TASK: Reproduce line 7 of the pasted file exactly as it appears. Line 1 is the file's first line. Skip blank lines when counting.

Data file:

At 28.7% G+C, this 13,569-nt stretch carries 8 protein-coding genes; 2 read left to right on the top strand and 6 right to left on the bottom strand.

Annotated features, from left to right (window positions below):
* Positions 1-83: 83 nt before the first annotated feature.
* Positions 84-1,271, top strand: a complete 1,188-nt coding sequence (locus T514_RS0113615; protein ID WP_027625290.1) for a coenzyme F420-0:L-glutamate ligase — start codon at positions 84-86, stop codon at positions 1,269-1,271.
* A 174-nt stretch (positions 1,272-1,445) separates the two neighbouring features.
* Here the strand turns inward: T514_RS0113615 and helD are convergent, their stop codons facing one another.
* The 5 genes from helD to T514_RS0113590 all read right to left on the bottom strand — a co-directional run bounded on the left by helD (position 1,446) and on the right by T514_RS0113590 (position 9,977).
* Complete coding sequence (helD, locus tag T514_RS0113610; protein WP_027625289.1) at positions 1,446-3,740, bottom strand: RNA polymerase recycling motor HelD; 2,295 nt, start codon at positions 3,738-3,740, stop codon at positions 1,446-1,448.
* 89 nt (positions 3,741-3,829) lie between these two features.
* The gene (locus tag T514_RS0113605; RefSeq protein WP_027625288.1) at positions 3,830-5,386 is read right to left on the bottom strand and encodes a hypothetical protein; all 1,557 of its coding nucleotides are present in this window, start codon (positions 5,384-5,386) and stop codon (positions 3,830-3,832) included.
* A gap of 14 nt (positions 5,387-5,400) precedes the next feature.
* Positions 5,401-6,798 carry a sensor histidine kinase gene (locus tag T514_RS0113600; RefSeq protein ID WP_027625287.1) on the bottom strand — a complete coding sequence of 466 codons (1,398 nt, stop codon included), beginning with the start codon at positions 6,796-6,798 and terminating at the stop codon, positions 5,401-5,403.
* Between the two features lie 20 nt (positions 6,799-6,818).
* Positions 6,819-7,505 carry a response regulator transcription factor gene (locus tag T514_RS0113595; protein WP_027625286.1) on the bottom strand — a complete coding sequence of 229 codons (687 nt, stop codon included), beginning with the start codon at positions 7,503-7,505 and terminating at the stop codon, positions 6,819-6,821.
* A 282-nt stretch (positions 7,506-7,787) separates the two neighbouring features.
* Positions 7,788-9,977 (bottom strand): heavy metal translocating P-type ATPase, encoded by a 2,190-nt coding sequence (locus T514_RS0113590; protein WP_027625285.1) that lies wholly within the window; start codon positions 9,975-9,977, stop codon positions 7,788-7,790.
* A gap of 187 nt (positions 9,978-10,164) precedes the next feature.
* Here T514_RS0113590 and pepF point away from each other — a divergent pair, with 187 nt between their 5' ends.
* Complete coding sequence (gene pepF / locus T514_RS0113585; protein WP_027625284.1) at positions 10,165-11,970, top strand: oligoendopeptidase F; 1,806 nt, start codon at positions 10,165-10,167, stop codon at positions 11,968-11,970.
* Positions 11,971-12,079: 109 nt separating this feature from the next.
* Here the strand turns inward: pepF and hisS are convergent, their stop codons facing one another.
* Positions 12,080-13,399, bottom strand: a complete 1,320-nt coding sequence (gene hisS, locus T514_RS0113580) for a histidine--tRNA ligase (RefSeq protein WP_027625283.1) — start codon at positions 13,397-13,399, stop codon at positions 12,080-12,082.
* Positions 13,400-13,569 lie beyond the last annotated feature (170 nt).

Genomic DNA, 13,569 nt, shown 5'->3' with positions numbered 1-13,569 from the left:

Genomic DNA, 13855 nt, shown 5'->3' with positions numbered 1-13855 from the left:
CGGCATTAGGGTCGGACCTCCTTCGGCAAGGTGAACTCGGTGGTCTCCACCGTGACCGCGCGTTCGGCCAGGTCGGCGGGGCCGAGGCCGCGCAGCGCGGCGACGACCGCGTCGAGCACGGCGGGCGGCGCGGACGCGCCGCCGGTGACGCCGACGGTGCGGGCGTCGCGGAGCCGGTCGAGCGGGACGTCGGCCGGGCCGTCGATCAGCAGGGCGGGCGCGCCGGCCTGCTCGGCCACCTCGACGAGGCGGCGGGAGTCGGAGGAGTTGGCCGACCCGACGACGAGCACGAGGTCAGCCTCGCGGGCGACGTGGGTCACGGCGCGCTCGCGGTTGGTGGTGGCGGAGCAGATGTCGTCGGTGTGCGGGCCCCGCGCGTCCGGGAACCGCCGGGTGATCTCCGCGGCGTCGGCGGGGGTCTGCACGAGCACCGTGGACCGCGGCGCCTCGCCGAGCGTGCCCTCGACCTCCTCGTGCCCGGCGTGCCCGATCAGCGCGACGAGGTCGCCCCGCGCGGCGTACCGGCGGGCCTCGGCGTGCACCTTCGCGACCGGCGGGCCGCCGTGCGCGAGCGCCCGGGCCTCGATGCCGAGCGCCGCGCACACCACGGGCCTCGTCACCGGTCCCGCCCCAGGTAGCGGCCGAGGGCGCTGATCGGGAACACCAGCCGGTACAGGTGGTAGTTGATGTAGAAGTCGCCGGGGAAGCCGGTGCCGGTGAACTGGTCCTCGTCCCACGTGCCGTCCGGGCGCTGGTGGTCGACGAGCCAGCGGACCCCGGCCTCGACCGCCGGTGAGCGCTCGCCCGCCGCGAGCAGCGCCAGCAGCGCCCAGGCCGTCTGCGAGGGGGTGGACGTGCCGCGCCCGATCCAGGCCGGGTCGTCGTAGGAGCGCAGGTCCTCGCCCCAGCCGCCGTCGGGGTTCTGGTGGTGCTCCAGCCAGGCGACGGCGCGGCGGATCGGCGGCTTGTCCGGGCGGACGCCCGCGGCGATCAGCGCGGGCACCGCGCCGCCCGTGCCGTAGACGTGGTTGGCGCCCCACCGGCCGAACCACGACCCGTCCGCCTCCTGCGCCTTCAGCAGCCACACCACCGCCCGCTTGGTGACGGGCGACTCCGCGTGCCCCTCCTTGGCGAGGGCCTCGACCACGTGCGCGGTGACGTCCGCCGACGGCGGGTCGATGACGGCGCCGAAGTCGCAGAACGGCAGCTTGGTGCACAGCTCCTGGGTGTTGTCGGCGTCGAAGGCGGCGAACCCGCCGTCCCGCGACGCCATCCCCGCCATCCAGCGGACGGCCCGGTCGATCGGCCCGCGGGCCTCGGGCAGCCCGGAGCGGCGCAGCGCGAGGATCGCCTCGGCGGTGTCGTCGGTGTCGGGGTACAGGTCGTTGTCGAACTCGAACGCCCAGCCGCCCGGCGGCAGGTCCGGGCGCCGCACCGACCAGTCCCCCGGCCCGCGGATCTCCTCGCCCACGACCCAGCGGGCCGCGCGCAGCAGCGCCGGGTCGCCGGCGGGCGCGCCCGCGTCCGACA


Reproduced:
* The 5 genes from helD to T514_RS0113590 all read right to left on the bottom strand — a co-directional run bounded on the left by helD (position 1,446) and on the right by T514_RS0113590 (position 9,977).